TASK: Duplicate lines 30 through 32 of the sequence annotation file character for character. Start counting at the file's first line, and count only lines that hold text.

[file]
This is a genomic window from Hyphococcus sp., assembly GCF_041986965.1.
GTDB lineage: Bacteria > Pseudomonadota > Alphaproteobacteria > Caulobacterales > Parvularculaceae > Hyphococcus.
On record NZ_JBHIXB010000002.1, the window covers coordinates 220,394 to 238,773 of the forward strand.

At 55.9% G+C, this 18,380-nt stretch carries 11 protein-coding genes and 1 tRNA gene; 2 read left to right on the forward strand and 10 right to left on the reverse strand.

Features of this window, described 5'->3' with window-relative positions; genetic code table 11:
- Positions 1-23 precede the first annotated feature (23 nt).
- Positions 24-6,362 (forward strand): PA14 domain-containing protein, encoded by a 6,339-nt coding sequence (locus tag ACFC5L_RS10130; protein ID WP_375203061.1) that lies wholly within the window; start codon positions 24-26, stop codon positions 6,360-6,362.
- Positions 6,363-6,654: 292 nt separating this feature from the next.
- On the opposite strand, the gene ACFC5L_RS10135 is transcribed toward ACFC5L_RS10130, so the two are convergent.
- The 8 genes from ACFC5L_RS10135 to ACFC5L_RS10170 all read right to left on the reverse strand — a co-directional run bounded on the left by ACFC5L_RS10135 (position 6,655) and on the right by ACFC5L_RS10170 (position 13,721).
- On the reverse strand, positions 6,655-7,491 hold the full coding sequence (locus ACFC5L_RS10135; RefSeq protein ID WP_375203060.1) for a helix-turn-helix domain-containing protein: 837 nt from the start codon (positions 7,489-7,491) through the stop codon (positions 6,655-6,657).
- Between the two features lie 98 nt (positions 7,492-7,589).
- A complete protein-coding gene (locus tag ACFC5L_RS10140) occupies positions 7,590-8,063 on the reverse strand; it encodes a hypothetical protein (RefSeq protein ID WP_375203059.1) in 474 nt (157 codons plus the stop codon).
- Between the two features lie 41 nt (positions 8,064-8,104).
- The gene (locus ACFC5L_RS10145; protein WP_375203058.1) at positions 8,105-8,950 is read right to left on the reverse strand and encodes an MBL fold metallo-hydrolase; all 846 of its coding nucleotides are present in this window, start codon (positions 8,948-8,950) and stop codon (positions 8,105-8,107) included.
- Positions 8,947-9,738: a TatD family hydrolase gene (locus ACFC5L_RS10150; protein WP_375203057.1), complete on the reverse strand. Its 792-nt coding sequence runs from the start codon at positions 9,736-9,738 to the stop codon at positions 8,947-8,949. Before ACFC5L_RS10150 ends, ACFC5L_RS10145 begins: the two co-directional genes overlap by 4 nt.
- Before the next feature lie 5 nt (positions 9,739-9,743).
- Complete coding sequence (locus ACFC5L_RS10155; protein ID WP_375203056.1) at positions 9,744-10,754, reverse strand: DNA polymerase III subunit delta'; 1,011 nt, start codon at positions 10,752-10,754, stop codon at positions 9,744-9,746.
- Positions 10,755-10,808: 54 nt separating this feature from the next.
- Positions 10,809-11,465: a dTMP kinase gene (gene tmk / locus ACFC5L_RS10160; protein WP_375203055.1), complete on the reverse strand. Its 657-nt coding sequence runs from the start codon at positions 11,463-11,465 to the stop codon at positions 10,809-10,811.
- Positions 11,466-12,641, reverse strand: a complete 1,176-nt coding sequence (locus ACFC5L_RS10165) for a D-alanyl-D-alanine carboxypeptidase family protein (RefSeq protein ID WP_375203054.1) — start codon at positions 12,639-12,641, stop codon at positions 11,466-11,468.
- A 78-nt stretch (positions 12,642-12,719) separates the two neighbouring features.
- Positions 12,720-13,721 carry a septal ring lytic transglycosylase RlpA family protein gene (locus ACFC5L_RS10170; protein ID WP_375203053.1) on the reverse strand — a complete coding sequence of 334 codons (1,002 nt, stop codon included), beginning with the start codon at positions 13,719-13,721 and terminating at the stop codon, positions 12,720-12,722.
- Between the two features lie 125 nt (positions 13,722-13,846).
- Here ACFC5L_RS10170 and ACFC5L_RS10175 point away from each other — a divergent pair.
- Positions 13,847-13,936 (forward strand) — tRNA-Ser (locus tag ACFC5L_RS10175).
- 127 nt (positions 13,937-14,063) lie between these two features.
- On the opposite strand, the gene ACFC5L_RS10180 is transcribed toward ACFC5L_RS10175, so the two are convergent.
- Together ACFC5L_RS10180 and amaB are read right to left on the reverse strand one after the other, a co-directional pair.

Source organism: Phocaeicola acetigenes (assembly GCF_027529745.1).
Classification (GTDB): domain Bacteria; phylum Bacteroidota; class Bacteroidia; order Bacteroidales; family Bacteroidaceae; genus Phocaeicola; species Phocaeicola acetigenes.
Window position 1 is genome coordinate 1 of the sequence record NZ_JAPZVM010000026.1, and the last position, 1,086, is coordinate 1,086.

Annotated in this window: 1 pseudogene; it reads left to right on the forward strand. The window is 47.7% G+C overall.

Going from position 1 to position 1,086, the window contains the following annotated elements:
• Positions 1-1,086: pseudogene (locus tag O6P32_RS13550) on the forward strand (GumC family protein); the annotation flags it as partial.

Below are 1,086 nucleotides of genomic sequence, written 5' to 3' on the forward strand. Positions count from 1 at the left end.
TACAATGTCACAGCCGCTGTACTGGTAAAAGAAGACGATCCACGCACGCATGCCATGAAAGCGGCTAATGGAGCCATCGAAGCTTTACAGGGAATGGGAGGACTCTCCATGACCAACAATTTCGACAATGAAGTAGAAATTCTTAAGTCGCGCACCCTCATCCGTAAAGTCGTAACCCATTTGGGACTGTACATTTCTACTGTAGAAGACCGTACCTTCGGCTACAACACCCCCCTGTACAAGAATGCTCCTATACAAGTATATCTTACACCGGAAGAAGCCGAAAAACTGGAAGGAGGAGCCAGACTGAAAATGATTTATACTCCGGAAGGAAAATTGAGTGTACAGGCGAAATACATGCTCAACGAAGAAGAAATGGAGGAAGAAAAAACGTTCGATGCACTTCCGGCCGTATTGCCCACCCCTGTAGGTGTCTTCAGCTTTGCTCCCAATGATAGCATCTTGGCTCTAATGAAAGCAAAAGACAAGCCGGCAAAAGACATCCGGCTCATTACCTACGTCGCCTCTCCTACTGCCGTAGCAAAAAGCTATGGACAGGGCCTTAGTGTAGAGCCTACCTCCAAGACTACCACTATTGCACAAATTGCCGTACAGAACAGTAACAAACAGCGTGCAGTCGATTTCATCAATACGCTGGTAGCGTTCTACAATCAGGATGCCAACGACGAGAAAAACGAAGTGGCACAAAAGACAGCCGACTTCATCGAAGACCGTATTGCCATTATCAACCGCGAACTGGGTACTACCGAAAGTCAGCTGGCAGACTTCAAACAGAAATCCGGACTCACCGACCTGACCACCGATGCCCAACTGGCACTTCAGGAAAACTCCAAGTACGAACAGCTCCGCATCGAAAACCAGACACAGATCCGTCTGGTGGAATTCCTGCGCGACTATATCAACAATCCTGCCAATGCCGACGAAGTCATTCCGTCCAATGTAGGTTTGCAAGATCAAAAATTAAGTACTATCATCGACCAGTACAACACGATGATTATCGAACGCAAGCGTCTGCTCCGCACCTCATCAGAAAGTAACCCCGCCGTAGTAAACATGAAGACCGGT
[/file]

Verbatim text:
Source organism: Phocaeicola acetigenes (assembly GCF_027529745.1).
Classification (GTDB): domain Bacteria; phylum Bacteroidota; class Bacteroidia; order Bacteroidales; family Bacteroidaceae; genus Phocaeicola; species Phocaeicola acetigenes.
Window position 1 is genome coordinate 1 of the sequence record NZ_JAPZVM010000026.1, and the last position, 1,086, is coordinate 1,086.